“…notice where the video begins. Remind you of any Middle Earth location? That’s right, it’s the Shire, and in fact Saving Private Ryan, Star Wars Episode IV, and of course LOTR: The Fellowship of the Ring start out the same way—at their respective civilizations’ version of the Shire, which is a subconscious representation of childhood memories, the “safe place” that is an idealized memory of our childhood.
And if this is the Shire, then Sasha Akimov is…the Hobbit. And so is Luke Skywalker, Private Ryan and, surprisingly enough, Frodo Baggins. You may have noticed that while only one character is played by an actual kid (the 12-year-old Aleksey Kopashov in his first, but likely not last, movie role), Frodo Baggins is practically kid-like, while Matt Damon and Mark Hamill are not coincidentally baby-faced. They are the author/director’s alter ego, the reflection of their own childhood, while the movie’s geography is a so-called “temporal map” in which each location corresponds not so much to a real place on Earth (in the case of fantasy/sci-fi movies) but to a specific period of one’s life. Tolkien’s Shire looks the way it does because that’s the what Tolkien saw when he was growing up, and Tatooine (especially his “uncle’s” moisture farm) is how Lucas remembered growing up in Modesto, CA (a town which in fact was the focus of his movie American Graffiti).
Notice, however, what the relation is between the Shire and the War. Do the Orcs ever pay a visit to the Shire? No. Does the Wehrmacht disturb the peace of Private Ryan’s mom back in the States [Iowa]? No. But is Sasha Akimov’s Shire a genuine safe haven?
Even though Akimov, in his capacity as the movie’s narrator, says “this is my home, my fortress”, it quickly becomes evident it offers no protection whatsoever and the fortress quickly turns into a slaughterhouse. You can readily see the anxiety that lurks within the Russian collective subconscious: There Is No Place Safe [from invaders or sudden destruction]. There is nowhere you can run to because The Enemy will follow you there. Which means you have to stand and fight. Fight to protect your children whose childhood is at risk of being bombed, shelled, or shot to bloody shreds, as it has been so many times in Russia’s history. Ultimately, it is here that the secret of Russian military performance resides…
That movie [The Brest Fortress] was the first indication [in 2010] (which at the time I received with considerable disbelief) that Russia was expecting a military challenge somewhere along its Western border. In retrospect, it’s obvious why.
Once one learns to view the world through the Russian lens, to examine what is written on the Russian “wiring”, the world becomes both a more understandable and a more depressing place. For the movie to have come out in 2010, the work on it must have started in 2009 or even 2008, the year of the big financial crisis. And when there is a financial crisis accompanied by austerity policy, there is bound to be trouble. The [post]West will simply resort to its tried-and-true tactic of running up the banner of one true religion/master race entitlement/humanitarian intervention (all of which have been used to justify Western invasions of Russia over the past several centuries—nothing new under the Swastika…) and launch a new round of expansion.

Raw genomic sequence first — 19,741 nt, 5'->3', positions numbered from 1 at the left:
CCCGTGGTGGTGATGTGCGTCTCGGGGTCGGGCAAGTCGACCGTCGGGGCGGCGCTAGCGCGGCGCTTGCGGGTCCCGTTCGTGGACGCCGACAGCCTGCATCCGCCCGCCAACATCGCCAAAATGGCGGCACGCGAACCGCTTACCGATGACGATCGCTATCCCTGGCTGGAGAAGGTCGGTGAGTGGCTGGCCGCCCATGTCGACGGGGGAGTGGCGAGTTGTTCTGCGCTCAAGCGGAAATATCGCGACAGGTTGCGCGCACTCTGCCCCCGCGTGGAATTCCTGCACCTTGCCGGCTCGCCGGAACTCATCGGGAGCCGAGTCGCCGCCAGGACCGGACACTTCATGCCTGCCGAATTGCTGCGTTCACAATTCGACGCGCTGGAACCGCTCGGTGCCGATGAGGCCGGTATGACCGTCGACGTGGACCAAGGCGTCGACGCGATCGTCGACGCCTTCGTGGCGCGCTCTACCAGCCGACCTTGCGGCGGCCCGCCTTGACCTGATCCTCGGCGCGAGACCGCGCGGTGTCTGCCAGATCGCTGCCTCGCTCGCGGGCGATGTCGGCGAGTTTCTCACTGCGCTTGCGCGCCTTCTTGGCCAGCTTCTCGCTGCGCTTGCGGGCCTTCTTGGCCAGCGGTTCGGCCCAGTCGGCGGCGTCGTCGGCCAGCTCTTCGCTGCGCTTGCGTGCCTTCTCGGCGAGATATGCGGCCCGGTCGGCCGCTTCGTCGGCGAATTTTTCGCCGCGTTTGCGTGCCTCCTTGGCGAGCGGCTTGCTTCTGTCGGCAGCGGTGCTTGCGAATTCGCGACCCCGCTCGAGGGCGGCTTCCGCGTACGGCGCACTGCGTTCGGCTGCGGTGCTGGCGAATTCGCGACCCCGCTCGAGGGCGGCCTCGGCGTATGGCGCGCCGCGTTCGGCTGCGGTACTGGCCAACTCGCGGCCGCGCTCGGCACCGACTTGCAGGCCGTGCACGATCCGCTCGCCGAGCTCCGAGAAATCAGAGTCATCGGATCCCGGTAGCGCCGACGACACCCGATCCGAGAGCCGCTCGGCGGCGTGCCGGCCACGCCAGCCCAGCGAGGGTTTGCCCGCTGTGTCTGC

What is to be done?
The final lesson of the movie is that, whatever happens, it is not going to be 1941. One of the more remarkable scenes in the movie takes place toward its beginning, before the war breaks out. In it, one of the key characters has a…discussion…with the local NKVD officer concerning “panic-mongering” in the 333rd Rifle Regiment. Panic-mongering in this instance consists of mere rumors of impending war which, as we all well know, was in fact coming. There is a palpable sense of menace in that scene, because that kind of an accusation could get one shot. But present in the scene is a huge portrait of Stalin, and his inclusion is probably meant as criticism of his entirely futile policy of laying low so as to avoid provoking Hitler which is without any doubt the worst decision Stalin had ever made.
So the final message of the movie is pretty clear: do not wait until they come after you and do not expect (as, for example, [the Russian movie] The Return clearly does) that they will leave you alone. Strike first to put your adversaries off balance. You’ll be better off for doing so.
With only one year’s hindsight, it is clear that the decision to forcefully intervene in the Crimea was precisely the right thing to do under the circumstances.
In conclusion, predicting the future is not that hard. All you have to do is watch Russian movies. Their makers and funders already know what is coming.”